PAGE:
Source: New Music Connoisseur



ISBN-10: 0979554640

ISBN-13: 978-0979554643



Notations 21, 1st generation, partitur, 2nd generationNotations 21, 1st generation, partitur, 2nd generation


Notation. Calculation and Form in the Arts (2008) is a comprehensive catalogue (in German) edited by Dieter Appelt, Hubertus von Amelunxen and Peter Weibel which accompanied an exhibition of the same name at the Academy of the Arts, Berlin and the ZKM | Karlsruhe. (ZKM)

Kandinsky (2009) edited by Tracey Bashkof is the first full-scale retrospective of the artist's career to be exhibited in the United States since 1985, when the Guggenheim culminated its trio of groundbreaking exhibitions of the artist's life and work in Munich, Russia, and Paris. This presentation of nearly 100 paintings brings together works from the three institutions that have the greatest concentration of Kandinsky's work in the world, the Solomon R. Guggenheim Museum, New York; Centre Georges Pompidou, Paris; and Städtische Galerie im Lenbachhaus, Munich; as well as significant loans from private and public holdings. (Guggenheim)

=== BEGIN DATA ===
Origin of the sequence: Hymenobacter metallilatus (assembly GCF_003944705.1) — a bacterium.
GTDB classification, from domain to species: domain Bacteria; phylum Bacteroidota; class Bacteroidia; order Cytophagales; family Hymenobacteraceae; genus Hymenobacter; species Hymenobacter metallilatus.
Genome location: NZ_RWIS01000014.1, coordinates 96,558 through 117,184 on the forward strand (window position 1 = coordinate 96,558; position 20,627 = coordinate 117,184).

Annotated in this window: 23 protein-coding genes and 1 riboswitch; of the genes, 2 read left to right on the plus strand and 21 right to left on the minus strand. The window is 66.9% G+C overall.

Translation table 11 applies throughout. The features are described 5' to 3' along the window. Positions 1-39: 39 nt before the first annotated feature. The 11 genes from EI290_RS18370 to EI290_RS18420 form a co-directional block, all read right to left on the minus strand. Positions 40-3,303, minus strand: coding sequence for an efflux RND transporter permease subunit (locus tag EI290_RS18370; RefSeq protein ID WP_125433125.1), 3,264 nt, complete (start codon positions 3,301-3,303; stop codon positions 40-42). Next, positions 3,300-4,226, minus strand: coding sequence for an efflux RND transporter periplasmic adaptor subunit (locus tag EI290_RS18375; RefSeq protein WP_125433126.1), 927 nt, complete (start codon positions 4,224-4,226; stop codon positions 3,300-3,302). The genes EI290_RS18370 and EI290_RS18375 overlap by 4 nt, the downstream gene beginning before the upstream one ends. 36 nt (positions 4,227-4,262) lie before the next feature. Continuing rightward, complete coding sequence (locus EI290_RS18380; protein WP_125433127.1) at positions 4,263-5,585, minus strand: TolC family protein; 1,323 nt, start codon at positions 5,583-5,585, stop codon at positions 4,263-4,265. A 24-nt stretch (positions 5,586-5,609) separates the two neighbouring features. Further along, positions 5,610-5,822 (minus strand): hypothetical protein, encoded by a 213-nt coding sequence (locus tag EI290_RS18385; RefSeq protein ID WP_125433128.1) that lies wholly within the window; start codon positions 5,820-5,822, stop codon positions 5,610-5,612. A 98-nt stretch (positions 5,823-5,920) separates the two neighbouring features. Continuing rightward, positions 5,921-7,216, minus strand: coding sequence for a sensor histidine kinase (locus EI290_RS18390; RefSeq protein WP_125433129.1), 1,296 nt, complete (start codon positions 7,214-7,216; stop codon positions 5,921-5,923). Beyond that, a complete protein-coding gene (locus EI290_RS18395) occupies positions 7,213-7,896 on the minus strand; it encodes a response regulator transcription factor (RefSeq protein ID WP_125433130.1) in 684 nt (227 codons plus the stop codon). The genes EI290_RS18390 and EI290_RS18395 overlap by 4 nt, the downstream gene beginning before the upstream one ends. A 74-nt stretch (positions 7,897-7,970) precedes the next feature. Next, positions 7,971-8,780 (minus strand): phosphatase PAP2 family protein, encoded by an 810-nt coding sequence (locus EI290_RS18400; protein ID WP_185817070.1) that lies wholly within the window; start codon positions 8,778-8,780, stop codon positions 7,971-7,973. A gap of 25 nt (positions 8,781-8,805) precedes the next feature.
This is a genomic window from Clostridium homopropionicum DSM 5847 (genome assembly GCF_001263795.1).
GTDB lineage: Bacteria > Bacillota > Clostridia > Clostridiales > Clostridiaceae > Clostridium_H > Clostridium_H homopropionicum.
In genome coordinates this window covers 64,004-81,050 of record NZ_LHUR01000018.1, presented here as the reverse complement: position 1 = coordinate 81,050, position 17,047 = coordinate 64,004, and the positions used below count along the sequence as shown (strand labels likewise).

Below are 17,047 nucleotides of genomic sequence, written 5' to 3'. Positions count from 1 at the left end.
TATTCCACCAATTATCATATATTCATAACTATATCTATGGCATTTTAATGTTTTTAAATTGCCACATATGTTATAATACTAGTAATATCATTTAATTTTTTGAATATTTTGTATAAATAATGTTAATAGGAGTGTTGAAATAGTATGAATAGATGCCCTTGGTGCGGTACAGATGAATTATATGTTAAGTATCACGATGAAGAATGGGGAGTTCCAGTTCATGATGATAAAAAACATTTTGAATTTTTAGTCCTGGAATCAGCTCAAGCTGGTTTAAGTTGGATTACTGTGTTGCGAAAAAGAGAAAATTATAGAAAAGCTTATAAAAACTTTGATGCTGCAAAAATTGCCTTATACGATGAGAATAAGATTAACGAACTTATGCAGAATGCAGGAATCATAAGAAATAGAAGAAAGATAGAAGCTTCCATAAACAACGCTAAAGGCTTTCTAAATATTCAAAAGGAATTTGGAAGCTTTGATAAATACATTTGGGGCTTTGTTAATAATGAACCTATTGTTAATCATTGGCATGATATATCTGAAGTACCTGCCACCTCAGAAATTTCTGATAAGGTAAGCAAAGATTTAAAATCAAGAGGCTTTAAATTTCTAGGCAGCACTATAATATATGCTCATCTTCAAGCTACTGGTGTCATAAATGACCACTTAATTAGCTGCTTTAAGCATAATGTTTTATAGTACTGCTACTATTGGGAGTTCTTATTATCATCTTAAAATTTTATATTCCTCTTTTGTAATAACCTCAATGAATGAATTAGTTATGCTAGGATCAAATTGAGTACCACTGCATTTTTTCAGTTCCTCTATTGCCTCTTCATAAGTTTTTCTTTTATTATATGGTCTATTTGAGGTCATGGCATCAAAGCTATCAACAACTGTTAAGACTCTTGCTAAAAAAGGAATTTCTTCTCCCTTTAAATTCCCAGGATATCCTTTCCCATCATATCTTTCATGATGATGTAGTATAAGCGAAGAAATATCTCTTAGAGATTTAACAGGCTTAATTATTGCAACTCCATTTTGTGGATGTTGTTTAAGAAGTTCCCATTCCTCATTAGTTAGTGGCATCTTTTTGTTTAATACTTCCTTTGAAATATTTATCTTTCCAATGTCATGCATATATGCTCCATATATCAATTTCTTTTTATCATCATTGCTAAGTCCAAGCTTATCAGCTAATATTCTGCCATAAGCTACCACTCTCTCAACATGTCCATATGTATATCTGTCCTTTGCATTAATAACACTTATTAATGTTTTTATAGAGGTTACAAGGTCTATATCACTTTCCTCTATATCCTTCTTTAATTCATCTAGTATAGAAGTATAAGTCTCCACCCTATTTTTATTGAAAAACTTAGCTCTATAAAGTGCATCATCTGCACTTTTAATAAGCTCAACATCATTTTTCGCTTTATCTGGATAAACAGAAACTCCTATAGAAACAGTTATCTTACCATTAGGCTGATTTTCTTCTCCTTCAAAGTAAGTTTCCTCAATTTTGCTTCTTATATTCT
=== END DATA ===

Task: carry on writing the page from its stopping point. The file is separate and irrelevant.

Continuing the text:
Grid Index (2009) by Carsten Nicolai is the first comprehensive visual lexicon of patterns and grid systems. Based upon years of research, artist and musician Carsten Nicolai has discovered and unlocked the visual code for visual systems into a systematic equation of grids and patterns. The accompanying CD contains all of the grids and patterns featured in the publication from the simplest grids made up entirely of squares to the most complex irregular ones with infinitely unpredictable patterns of growth, as editable vector graphic data files. (Gestalten)



Zürich Chamber Orchestra ZKO: Rollercoaster (2008) by Euro RSCG Group Switzerland, Zürich and produced by Virtual Republic. Visualization of the 1st violin of the 2nd symphony, 4th movement by Ferdinand Ries in the shape of a rollercoaster. The camera starts by showing a close-up of the score, then focuses on the notes of the first violin turning the staves into the winding rail tracks of the rollercoaster. The notes and bars were exactly synchronised with the progression in the animation so that the typical movements of a rollercoaster ride match the dramatic composition of the music. (Virtual Republic on Vimeo)